This is an instrumental. It was nominated for Best Rock Instrumental in the 1992 Grammy's, losing to Eric Johnson's "Cliffs of Dover."
As a joke, this was subtitled "Part IV, Gangster of Boats trilogy." There is no "Gangster of Boats" trilogy, nor was one ever planned. Trilogies, by definition, can only have three parts, thus part IV of a trilogy is impossible, or at least very difficult.
Suggestion credit: Jeff - Haltom City, TX, for above 2
Geddy Lee ("RTB CD Launch radio broadcast" on recording an instrumental): "It's so much fun to do, too. We tried to do one on Presto.... and every time we started writing it, you know, we played this piece of music and be like, 'Oh. This lyric fits perfectly with it.' So we'd go off, we'd steal from the instrumental and it would become another song. And it kept happening over and over again. And finally Neil said, 'Okay. You keep promising to do this instrumental, and I'm not giving you any more lyrics until you write the thing.' So we sat down and wrote it."
Neil Peart ("Roll The Bones Radio Special"): Well it actually was; I was really proud of our record company, that they released "Dreamline" as the first track and then they put out "Where's My Thing?" for alternative stations or basically anyone who had the nerve to play it. And it made a great alternative for college radio in the States or alternative radio anywhere that exists, which isn't very far but at the same time it was just a very creative thing for a record company to do, I thought. Not just to be worried, "Ok, here's our marketing strategy," they would say, "Let's do this because it would be fun and unusual, and the song is there." So I thought that was really a good thing to do. A friend of ours says that it's just another version of "Telstar" like all instrumentals are, which is funny. And very true!
Suggestion credit: Mike - Mountlake Terrace, Washington, for above 2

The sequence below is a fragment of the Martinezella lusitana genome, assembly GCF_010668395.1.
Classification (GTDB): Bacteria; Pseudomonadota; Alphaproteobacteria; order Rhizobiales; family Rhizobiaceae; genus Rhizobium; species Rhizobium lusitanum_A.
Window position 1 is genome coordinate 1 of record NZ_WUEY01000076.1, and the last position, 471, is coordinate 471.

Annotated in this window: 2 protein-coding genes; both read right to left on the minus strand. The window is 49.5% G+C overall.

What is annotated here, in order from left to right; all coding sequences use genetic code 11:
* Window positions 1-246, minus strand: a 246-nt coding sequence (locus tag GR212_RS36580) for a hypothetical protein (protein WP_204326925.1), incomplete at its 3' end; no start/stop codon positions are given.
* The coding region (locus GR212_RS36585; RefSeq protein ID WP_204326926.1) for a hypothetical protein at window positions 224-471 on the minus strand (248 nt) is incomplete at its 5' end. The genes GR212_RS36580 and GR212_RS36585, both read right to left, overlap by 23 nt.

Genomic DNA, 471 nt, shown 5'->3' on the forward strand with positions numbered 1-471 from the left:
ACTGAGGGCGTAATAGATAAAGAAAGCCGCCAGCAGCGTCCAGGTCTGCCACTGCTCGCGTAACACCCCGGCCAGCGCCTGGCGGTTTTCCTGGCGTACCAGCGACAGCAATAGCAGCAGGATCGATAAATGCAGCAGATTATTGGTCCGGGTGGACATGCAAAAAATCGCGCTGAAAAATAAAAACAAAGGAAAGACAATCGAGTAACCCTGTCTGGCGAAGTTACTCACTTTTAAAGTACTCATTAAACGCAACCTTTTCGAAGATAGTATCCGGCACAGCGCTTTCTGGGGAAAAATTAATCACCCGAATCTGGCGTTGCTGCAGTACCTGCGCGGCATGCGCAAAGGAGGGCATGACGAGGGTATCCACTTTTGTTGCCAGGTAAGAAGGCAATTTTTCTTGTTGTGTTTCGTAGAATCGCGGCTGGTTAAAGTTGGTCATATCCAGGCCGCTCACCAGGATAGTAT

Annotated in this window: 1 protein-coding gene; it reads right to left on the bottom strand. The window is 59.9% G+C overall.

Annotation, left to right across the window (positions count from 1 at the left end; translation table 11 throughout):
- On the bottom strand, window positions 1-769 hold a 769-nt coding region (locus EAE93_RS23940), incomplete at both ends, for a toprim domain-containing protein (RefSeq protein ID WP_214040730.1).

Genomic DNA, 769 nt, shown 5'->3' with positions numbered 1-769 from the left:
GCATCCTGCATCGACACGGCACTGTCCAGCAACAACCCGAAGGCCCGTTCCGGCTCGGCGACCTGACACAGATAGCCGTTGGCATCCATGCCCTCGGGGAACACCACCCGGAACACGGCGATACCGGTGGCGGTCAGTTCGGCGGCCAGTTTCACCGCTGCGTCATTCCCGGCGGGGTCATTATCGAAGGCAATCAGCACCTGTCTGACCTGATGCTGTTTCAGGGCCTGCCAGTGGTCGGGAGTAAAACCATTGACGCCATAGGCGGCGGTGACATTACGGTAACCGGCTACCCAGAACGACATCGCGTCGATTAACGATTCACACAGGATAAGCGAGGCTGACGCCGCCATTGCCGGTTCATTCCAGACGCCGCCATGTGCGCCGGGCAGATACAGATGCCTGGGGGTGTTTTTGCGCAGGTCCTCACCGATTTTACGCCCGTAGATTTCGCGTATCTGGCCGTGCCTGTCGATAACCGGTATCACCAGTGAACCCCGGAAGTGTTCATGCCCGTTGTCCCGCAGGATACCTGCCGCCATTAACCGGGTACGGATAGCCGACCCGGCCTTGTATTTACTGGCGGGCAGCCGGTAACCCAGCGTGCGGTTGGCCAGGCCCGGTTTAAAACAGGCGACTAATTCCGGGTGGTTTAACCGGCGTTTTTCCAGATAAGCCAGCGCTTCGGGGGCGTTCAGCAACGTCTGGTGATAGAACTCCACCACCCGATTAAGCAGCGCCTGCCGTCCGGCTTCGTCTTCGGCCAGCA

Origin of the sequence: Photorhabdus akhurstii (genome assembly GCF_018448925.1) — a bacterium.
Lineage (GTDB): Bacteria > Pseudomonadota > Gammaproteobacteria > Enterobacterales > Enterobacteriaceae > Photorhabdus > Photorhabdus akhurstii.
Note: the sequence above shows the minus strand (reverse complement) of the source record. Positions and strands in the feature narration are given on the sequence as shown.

Brad from Chicago, Ilhi-ho...I think everyone's possibly missing the Rush scheme. Aside from the blatant Douglas Adams reference, there's the fact that Rush has most recently finished one such quartet of songs in the "Fear" catagory. Fear is set up a little out of timelines in the order that the band themselves have made. Part "three" came out in 1981 with the song Witch Hunt: Part Three of Fear. The next song in the foursome came out on the following album, Signals, under the moniker of The Weapon: Part 2 of Fear. The third installment was on the album Grace Under Pressure(1984) named Enemy Within: Part 1 of Fear. Finally with the 2002 album Vapor Trails, the song Freeze: Part 4 of Fear. I have heard that originally the band was only going to have three parts to that particular four-part look into the psyche of the human mind and what makes things frightening. So, my opinion is that, being the jesters they are on stage, this is another humerous approach to letting us know they plan on being around for a couple of years at least:). Thanks, just thought I'd try to clear that up. Now if someone knows the REAL reason behind it, I'd be delighted to know.
Jeff from Haltom City, TxIt might have also had something to do with the "Lord of the Rings" trilogy, Dave, which is regarded by many of it's fans as being, with the book "The Hobbit", a four part trilogy. This is pure speculation, though.
Dave from Cardiff, WalesThe "Part IV, 'Gangster of Boats' Trilogy" subtitle joke may have been inspired by sci-fi writer Douglas Adams' trilogy of four, as his epic work The Hitch-Hiker's Guide To The Galaxy" was often referred to before the fifth and final book came out.